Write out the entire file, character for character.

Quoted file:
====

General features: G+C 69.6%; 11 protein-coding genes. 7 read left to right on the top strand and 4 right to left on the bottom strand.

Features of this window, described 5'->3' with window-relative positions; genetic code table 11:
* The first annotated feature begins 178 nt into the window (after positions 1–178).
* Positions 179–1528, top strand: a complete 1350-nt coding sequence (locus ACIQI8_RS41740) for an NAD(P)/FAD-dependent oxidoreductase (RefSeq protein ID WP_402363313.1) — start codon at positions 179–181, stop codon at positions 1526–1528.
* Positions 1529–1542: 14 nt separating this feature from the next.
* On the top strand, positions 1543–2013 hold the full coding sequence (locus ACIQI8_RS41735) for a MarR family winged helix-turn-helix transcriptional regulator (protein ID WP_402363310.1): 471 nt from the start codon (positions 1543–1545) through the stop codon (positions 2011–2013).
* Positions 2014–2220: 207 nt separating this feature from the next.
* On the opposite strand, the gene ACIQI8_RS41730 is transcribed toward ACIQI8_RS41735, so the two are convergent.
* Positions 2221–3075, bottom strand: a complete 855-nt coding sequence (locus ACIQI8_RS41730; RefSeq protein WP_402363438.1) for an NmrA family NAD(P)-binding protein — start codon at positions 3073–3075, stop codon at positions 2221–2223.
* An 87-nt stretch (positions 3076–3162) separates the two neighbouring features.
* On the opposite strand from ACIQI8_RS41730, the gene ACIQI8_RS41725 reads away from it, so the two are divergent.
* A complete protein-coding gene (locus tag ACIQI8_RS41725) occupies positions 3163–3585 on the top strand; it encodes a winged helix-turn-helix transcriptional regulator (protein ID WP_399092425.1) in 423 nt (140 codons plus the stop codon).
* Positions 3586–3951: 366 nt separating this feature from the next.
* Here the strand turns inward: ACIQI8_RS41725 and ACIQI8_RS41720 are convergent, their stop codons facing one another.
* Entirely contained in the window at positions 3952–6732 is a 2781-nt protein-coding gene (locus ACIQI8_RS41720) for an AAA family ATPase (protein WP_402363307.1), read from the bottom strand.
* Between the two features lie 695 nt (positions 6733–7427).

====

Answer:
General features: G+C 69.6%; 11 protein-coding genes. 7 read left to right on the top strand and 4 right to left on the bottom strand.

Features of this window, described 5'->3' with window-relative positions; genetic code table 11:
* The first annotated feature begins 178 nt into the window (after positions 1–178).
* Positions 179–1528, top strand: a complete 1350-nt coding sequence (locus ACIQI8_RS41740) for an NAD(P)/FAD-dependent oxidoreductase (RefSeq protein ID WP_402363313.1) — start codon at positions 179–181, stop codon at positions 1526–1528.
* Positions 1529–1542: 14 nt separating this feature from the next.
* On the top strand, positions 1543–2013 hold the full coding sequence (locus ACIQI8_RS41735) for a MarR family winged helix-turn-helix transcriptional regulator (protein ID WP_402363310.1): 471 nt from the start codon (positions 1543–1545) through the stop codon (positions 2011–2013).
* Positions 2014–2220: 207 nt separating this feature from the next.
* On the opposite strand, the gene ACIQI8_RS41730 is transcribed toward ACIQI8_RS41735, so the two are convergent.
* Positions 2221–3075, bottom strand: a complete 855-nt coding sequence (locus ACIQI8_RS41730; RefSeq protein WP_402363438.1) for an NmrA family NAD(P)-binding protein — start codon at positions 3073–3075, stop codon at positions 2221–2223.
* An 87-nt stretch (positions 3076–3162) separates the two neighbouring features.
* On the opposite strand from ACIQI8_RS41730, the gene ACIQI8_RS41725 reads away from it, so the two are divergent.
* A complete protein-coding gene (locus tag ACIQI8_RS41725) occupies positions 3163–3585 on the top strand; it encodes a winged helix-turn-helix transcriptional regulator (protein ID WP_399092425.1) in 423 nt (140 codons plus the stop codon).
* Positions 3586–3951: 366 nt separating this feature from the next.
* Here the strand turns inward: ACIQI8_RS41725 and ACIQI8_RS41720 are convergent, their stop codons facing one another.
* Entirely contained in the window at positions 3952–6732 is a 2781-nt protein-coding gene (locus ACIQI8_RS41720) for an AAA family ATPase (protein WP_402363307.1), read from the bottom strand.
* Between the two features lie 695 nt (positions 6733–7427).